They’re starting to sweat out in wine country. Several major sales indeces in April indicated that the U.S. wine market—which had been holding its own while the rest of the economy swirled counterclockwise down the toilet—has flattened out, and now is tapering. Not only are people “trading down,” as in moving from Cakebread to CK Mondavi, they are also drinking less vino.
Hoping to avert a full-fledged crisis, a group of consultants has issued a top-secret report advising the movers and shakers of northern California to take action. Naturally, a copy of said report was leaked to The Wine Skewer. Among the consultant recommendations:
Consolidate. Lose all the sub-appellations; combine Napa and Sonoma counties into one powerful entity to be known henceforth as “SONAPA” (written in all caps, to command more attention).
Go lowbrow on-premise. White-tablecloth dining is dead. Take a page from Fred Franzia’s book by focusing on chain restaurants. Franzia is selling Coastal Vines Chardonnay for $10 at Ruby Tuesday; producers should bottle Lodi wine under the new SONAPA designation and make them available for $9.99 at TGI Friday’s, Applebee’s and IHOP. Gain extra publicity with a media alerts referring to these establishments as TGI Wineday’s, Grapebee’s and International House of Pinot.
Go avante-garde with food pairing. Ratings have dominated the wine media for so long that the average American no longer understands food-wine pairing principles. Take advantage of that fact, and the new economy, with a new Twitter-driven campaign designed to convince people that SONAPA wine, regardless of grape variety, pairs perfectly with Ramen noodles, mac ’n’ cheese, and all processed foods. Encourage Americans to revise “red with meat, white with fish” axiom; new slogan = “red with anything, white with everything else.”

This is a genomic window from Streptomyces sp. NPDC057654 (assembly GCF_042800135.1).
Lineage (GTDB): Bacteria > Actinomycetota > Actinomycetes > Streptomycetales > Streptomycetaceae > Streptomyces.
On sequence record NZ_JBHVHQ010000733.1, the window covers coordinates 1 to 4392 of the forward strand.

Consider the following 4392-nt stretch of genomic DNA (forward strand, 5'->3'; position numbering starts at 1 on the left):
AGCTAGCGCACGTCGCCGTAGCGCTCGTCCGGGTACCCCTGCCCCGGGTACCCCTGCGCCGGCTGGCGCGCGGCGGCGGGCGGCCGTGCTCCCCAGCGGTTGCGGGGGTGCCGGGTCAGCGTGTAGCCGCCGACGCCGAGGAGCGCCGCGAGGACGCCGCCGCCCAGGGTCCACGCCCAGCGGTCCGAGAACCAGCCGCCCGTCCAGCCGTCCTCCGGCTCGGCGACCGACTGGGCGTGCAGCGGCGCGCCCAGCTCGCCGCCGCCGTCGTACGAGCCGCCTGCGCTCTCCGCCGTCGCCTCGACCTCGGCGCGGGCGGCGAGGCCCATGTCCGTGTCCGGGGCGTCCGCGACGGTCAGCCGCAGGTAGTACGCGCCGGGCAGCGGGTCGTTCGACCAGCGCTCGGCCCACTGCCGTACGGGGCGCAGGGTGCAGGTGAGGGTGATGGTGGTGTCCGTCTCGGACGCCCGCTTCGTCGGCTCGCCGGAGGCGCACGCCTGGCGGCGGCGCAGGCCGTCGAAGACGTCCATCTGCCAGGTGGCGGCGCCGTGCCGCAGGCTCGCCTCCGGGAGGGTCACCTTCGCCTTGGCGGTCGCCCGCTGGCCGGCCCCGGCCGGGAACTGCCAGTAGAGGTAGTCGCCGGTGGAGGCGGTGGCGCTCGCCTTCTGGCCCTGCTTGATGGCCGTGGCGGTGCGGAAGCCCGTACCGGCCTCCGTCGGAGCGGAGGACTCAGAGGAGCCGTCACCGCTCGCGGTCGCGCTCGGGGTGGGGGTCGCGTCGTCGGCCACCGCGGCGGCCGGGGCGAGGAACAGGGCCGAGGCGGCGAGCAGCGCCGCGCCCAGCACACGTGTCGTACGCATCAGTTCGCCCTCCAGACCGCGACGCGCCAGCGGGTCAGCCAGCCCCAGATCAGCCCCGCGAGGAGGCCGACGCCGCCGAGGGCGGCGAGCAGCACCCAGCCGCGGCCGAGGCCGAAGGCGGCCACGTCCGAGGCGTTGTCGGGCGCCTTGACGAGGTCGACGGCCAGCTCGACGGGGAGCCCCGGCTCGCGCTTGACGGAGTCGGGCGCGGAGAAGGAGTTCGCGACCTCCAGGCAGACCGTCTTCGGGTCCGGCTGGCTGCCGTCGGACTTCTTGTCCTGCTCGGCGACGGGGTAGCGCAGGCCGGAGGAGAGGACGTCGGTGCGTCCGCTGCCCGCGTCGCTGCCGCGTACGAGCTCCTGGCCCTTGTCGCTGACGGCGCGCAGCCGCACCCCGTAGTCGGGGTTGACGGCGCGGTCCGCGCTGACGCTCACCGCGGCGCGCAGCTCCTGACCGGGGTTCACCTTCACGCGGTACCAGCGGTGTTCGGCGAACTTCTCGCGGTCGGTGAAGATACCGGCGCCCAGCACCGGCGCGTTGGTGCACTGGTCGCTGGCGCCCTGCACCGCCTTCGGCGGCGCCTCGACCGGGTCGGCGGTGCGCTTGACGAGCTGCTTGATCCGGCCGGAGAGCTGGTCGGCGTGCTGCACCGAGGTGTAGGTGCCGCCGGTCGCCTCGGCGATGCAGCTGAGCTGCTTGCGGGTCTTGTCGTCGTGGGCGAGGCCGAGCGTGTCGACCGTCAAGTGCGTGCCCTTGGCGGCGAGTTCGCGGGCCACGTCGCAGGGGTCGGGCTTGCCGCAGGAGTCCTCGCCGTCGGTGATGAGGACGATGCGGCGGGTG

Attack snobbery. Cellaring wine has always been more about ego than reality. Launch social media awareness campaign to convince people that all the wine in their fancy wine cabinets are now officially spoiled—so they have to buy new wines, which they can then store in wine cellars unplugged cellars to save energy. Also, shamelessly hijack concept pioneered by Wall Street Journal wine critics Dorothy J. Gaiter and John Brecher and announce weekly “Open That Bottle…then Another and Another” nights.
Develop new packaging. Subtlety and elegance are out; utility and impact are in. For retail markets, develop new “bag-in-crate” package to hold 30 liters of wine inside rustic wood frame; huge upside in shelf presence as well as end-of-aisle case stacks. For on-premise market, develop rooftop storage and dispensing tanks; tout “gravity-flow” angle to assuage connoisseurs and attract geeks.
Abandon print. Today’s wine magazines are dinosaurs. Immediately cease advertising in wine-specific mags; also stop paying for labels to be reproduced in Wine Enth and Wine & Spirits buying guides that no one actually reads. Redirect advertising dollars into winery-logo swag and sample-bottle programs, which are all it takes to get coverage in hundreds of wine blogs.
— — — — — — — — — —
Ahem! The above text is not true. Not one bit. But if you do crave some “serious” wine commentary, please click through to my piece in the May issue of the indispensable trade publication Beverage Media, entitled “Value: the Time for Wine is Now.” http://tinyurl.com/cmuqj2